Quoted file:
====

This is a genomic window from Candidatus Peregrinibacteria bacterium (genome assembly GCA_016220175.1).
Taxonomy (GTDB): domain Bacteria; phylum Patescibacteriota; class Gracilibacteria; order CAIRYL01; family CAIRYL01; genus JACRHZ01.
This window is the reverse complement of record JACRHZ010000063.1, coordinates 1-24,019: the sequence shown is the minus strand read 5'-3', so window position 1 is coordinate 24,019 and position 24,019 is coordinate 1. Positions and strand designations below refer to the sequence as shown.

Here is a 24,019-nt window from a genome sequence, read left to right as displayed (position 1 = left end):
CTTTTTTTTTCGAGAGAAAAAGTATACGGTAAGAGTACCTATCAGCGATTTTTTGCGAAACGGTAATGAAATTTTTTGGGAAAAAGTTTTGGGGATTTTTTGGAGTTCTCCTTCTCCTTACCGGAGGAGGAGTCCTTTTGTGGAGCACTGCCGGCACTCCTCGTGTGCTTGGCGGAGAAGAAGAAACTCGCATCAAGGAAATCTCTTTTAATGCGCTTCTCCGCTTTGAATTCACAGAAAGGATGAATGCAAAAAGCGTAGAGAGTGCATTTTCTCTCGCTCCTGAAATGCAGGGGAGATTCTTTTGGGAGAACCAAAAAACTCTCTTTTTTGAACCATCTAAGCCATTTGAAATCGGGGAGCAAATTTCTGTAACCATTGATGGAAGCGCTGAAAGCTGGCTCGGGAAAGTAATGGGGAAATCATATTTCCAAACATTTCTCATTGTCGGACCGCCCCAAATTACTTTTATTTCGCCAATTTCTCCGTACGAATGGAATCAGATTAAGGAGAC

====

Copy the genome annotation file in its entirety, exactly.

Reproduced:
This is a genomic window from Candidatus Peregrinibacteria bacterium (genome assembly GCA_016220175.1).
Taxonomy (GTDB): domain Bacteria; phylum Patescibacteriota; class Gracilibacteria; order CAIRYL01; family CAIRYL01; genus JACRHZ01.
This window is the reverse complement of record JACRHZ010000063.1, coordinates 1-24,019: the sequence shown is the minus strand read 5'-3', so window position 1 is coordinate 24,019 and position 24,019 is coordinate 1. Positions and strand designations below refer to the sequence as shown.

Here is a 24,019-nt window from a genome sequence, read left to right as displayed (position 1 = left end):
CTTTTTTTTTCGAGAGAAAAAGTATACGGTAAGAGTACCTATCAGCGATTTTTTGCGAAACGGTAATGAAATTTTTTGGGAAAAAGTTTTGGGGATTTTTTGGAGTTCTCCTTCTCCTTACCGGAGGAGGAGTCCTTTTGTGGAGCACTGCCGGCACTCCTCGTGTGCTTGGCGGAGAAGAAGAAACTCGCATCAAGGAAATCTCTTTTAATGCGCTTCTCCGCTTTGAATTCACAGAAAGGATGAATGCAAAAAGCGTAGAGAGTGCATTTTCTCTCGCTCCTGAAATGCAGGGGAGATTCTTTTGGGAGAACCAAAAAACTCTCTTTTTTGAACCATCTAAGCCATTTGAAATCGGGGAGCAAATTTCTGTAACCATTGATGGAAGCGCTGAAAGCTGGCTCGGGAAAGTAATGGGGAAATCATATTTCCAAACATTTCTCATTGTCGGACCGCCCCAAATTACTTTTATTTCGCCAATTTCTCCGTACGAATGGAATCAGATTAAGGAGAC